• millsy 4.1.2.1.1

            “Which is why it now can take their call center 45 mins to answer the phone”

            I would also point out that Winz only accept calls to their 0800 numbers from landlines, not cellphones, seeing as >95% of people on a benefit dont have the phone on, and find getting credit for their cellphone an uphill battle, they have to go to the nearest phone booth, and deal with winz over that.

            • Deadly_NZ 4.1.2.1.1.1

              I would also point out that Winz only accept calls to their 0800 numbers from landlines.

              And they are not the only ones it seems there is a conspiricy going on because most places you need to have phone contact with only except calls from a land line IE most banks, IRD Most Councils. And as cellphones are most peoples way of contact (and you try to find a call box that actually works). SO now you have it that ostt people cannot contact these companies they can say see look no phone complaints.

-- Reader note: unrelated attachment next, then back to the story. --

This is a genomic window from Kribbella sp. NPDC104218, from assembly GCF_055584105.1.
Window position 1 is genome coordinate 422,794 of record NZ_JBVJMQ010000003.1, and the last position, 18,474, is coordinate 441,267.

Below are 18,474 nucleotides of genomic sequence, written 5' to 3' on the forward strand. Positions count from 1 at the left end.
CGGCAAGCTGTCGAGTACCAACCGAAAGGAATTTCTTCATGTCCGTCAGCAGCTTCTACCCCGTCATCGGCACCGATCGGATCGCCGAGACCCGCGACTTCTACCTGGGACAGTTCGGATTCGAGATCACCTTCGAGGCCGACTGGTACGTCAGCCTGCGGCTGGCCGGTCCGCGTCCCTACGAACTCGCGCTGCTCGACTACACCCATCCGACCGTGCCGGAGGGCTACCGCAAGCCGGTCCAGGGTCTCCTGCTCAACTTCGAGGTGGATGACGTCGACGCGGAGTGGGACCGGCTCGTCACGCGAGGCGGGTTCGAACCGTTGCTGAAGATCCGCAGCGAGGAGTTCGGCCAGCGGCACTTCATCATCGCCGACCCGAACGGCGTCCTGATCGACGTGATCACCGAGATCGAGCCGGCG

I wonder how long it will be before they outsource the Call center to bloody manilla or something like that. And if you have tried to deal with telescums or telstra clears call centers you will know what I mean. the “Im Sorry I appologise But.” seems to be the main line I get when trying to sort out a phone problem. SO imagine you have had your bene cut and you have to deal with someeone in another country that couldn’t give a flying fuck about you and your problems cos they only on 50 bucks a week or so.

              • Zorr

                You can make the 0800 call from a payphone. Not so much of an issue.

                • Colonial Viper

                  Except for the 20-30 minute walk in the rain to get to one. Damn, I’m not even sure where my nearest payphone is.

                  • McFlock

                    Only about 10 minutes walk to the nearest payphone for me.

                    In the rain.

                    To sit in the damned callbox for 45mins before talking with a person.

        • Draco T Bastard 4.1.2.2